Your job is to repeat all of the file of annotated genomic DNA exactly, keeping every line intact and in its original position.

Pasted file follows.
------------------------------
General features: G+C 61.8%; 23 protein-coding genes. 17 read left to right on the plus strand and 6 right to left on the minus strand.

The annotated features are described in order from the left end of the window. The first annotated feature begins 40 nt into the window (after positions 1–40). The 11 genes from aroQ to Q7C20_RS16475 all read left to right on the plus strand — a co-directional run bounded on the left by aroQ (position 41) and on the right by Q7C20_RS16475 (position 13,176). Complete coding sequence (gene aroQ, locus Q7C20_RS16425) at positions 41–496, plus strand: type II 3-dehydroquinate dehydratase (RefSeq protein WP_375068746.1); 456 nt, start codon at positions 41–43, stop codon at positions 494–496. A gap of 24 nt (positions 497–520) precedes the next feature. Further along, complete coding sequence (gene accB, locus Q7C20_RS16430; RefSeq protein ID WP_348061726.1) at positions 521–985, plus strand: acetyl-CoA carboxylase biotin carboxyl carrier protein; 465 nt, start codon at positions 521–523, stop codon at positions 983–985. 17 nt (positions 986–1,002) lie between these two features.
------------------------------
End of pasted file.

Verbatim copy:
General features: G+C 61.8%; 23 protein-coding genes. 17 read left to right on the plus strand and 6 right to left on the minus strand.

The annotated features are described in order from the left end of the window. The first annotated feature begins 40 nt into the window (after positions 1–40). The 11 genes from aroQ to Q7C20_RS16475 all read left to right on the plus strand — a co-directional run bounded on the left by aroQ (position 41) and on the right by Q7C20_RS16475 (position 13,176). Complete coding sequence (gene aroQ, locus Q7C20_RS16425) at positions 41–496, plus strand: type II 3-dehydroquinate dehydratase (RefSeq protein WP_375068746.1); 456 nt, start codon at positions 41–43, stop codon at positions 494–496. A gap of 24 nt (positions 497–520) precedes the next feature. Further along, complete coding sequence (gene accB, locus Q7C20_RS16430; RefSeq protein ID WP_348061726.1) at positions 521–985, plus strand: acetyl-CoA carboxylase biotin carboxyl carrier protein; 465 nt, start codon at positions 521–523, stop codon at positions 983–985. 17 nt (positions 986–1,002) lie between these two features.